Gymnastics program on a tightrope

Gymnastics in question as other districts cut their programs


Olivia Percich

Pirouetting — Junior Eliana Seidner does her routine on the balance beam at the Sunflower League Meet at LHS on Oct. 8. Seidner finished the event in 17th place and tied for 14th in vault. The team took fifth.

By Gary Schmidt, Sports Editor

For 44 years, gymnastics has been offered as a 6A sport to girls wishing to compete.

As soon as next year however, it may not be around.

In the past few years, talks of cutting the program have been discussed, due to lower numbers of athletes and lower numbers of schools choosing to participate in the program, according to Cheryl Gleason, the Assistant Executive Director for the Kansas State High School Activities Association (KSHSAA). Last summer, talks were held between administrators of the Shawnee Mission School District and the Olathe School District regarding the future of the sport. Those two districts represent nine out of the 13 schools that compete in gymnastics, and if they decide to not participate, gymnastics for the entire state will be finished.

“The Activities Association is going to offer the program as long as schools want to participate in them. If the schools choose to not participate, then when we get to eight schools or fewer, then that program will probably not have a state championship series,” Gleason said.

As recently as a few weeks ago, both districts notified their programs that this would be the last year of gymnastics.

And if these districts decide to drop the sport, that would also mean the four remaining schools, Emporia, Newton, Free State and Lawrence High would have to drop the program.

Gymnasts at Lawrence High are not taking the news lightly.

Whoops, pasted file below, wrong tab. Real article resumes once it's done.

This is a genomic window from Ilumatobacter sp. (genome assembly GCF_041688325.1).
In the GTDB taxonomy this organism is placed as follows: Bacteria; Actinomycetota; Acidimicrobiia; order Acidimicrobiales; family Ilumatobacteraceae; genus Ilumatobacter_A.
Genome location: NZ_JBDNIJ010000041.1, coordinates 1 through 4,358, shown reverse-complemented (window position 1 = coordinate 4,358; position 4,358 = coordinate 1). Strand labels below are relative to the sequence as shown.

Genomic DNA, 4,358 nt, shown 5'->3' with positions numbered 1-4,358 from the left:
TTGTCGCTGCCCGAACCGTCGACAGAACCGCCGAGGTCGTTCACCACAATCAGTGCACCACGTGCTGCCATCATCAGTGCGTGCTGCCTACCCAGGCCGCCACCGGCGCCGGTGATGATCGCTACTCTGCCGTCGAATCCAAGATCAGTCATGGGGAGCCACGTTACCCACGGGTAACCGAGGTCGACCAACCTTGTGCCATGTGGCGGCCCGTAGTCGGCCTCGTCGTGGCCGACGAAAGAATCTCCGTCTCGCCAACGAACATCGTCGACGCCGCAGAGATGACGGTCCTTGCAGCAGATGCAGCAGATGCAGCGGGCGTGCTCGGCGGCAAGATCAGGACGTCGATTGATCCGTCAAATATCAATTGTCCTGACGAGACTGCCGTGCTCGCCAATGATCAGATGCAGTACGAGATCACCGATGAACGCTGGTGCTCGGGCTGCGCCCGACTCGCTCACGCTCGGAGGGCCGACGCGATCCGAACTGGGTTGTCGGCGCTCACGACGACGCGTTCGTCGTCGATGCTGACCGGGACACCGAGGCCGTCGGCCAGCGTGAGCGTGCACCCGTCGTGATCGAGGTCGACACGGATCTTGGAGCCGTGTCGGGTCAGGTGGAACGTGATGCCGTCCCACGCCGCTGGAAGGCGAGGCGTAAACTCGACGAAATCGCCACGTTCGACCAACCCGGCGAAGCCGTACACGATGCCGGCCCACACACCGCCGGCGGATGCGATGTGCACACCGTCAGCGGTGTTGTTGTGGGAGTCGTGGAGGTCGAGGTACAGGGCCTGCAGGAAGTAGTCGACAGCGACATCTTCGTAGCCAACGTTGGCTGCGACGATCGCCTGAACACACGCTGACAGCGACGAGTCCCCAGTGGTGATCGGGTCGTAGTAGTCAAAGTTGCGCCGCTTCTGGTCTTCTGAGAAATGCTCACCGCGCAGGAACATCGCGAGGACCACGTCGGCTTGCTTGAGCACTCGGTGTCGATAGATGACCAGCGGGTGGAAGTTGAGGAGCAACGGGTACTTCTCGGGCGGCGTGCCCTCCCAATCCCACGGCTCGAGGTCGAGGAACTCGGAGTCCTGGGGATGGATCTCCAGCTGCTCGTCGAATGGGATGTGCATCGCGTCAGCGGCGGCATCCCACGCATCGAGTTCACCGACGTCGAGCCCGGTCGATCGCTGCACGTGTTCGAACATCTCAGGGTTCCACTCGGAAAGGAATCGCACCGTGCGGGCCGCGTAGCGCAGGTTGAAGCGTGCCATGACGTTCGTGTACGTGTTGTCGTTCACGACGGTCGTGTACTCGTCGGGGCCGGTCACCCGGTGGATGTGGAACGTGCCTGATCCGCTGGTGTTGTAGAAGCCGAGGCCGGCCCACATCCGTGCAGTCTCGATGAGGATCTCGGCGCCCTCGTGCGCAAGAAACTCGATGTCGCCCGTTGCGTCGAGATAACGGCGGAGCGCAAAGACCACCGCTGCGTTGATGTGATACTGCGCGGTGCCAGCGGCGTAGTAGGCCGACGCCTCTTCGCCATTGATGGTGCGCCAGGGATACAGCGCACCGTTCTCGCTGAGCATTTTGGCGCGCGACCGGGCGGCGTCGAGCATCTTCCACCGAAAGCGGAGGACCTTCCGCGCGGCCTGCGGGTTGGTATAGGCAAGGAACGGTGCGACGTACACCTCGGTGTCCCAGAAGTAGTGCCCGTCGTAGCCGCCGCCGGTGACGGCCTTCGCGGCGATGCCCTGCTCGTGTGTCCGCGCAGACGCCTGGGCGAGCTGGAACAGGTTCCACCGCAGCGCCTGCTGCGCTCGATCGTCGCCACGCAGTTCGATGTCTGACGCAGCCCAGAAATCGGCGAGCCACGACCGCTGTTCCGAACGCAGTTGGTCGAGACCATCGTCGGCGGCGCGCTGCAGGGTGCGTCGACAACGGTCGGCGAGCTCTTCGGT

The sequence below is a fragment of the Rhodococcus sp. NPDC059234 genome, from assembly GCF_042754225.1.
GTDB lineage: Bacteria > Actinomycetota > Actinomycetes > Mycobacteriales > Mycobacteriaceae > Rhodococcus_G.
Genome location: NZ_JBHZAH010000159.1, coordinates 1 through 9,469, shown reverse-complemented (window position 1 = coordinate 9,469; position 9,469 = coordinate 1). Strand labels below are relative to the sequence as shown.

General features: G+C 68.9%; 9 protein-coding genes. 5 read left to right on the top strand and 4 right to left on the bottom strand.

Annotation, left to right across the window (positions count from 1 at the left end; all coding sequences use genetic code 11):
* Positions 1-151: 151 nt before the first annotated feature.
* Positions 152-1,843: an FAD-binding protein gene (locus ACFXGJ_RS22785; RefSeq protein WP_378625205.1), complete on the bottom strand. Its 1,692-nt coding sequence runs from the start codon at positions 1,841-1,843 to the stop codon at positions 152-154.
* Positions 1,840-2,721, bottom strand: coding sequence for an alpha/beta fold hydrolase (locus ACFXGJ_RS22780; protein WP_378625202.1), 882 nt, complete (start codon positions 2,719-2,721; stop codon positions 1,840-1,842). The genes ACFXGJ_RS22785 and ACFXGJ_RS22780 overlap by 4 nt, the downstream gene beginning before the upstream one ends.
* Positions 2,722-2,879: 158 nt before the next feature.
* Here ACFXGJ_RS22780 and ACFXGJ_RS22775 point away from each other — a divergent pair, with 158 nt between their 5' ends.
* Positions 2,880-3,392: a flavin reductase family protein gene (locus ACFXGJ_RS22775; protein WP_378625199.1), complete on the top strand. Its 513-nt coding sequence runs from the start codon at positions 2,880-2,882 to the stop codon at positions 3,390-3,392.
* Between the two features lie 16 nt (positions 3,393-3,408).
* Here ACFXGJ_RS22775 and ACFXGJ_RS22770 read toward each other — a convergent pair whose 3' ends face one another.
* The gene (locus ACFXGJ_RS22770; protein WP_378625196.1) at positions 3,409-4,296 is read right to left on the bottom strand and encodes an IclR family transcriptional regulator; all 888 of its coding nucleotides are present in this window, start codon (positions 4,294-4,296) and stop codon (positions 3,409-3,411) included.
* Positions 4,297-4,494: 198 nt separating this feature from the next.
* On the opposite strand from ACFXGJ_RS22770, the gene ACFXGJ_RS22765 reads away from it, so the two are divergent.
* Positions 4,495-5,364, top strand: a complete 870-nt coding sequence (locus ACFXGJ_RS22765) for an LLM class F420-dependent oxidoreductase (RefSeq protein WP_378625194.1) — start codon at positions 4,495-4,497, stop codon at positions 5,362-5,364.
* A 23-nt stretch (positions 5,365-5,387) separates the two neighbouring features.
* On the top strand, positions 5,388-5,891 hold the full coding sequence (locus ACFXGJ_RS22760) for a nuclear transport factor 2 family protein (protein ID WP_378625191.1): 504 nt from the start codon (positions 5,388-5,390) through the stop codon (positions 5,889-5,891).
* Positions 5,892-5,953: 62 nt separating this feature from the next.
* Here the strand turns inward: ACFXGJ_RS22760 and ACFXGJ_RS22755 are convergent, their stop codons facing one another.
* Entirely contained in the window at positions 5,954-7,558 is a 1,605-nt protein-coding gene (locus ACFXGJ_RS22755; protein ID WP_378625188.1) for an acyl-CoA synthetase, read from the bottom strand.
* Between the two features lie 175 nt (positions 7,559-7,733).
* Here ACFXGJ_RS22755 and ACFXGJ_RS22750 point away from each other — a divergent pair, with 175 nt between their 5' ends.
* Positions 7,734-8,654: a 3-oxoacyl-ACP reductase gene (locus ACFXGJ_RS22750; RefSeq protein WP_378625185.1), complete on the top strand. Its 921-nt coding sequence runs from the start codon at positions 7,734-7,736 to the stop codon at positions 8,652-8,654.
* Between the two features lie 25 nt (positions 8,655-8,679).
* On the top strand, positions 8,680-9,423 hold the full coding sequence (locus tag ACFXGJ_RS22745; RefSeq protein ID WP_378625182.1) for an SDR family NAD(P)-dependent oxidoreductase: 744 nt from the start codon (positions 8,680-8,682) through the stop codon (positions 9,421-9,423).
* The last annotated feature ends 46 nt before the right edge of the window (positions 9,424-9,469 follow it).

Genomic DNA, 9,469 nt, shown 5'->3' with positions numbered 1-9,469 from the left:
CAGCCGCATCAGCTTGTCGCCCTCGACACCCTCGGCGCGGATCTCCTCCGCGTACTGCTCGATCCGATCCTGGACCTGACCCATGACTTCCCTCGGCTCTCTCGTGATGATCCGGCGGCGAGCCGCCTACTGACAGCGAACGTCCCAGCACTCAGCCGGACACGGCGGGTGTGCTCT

Canceling the program would mean that many athletes, such as junior Eliana Seidner, would have to miss out on the opportunity to compete in their senior seasons.

“I have done gymnastics for 12 years, so it is really hard for me to not be able to have a senior year. I guess I am just going to have to find something to replace it,” Seidner said. “I don’t know that anything can replace the love for the sport I have.”

Despite the dismal outlook on the program, coaches and athletes alike are looking for alternatives to invest their time in, assuming the sport is cut.

Many of the girls plan to try other sports, such as cheer or Pom, while others may continue gymnastics, competing for local club teams, according to Seidner.

Better yet, due to the efforts of Free State and Lawrence High gymnastics coach, Brooke Santee, girls may still have some way to compete and represent their schools, independent of KSHSAA.
Santee is one of the leaders for a prospective program called AHSAGA, the American High School and Adult Gymnastics Association, which would offer gymnastics to girls in a model similar to the current program, however it would be run independent of the high schools.

And if this were to fully come through, perhaps at least some aspects of high school gymnastics could be saved.

“When I told the girls about it after they talked about canceling the high school program, all of them raised their hands to continue doing it through a different program,” Santee said.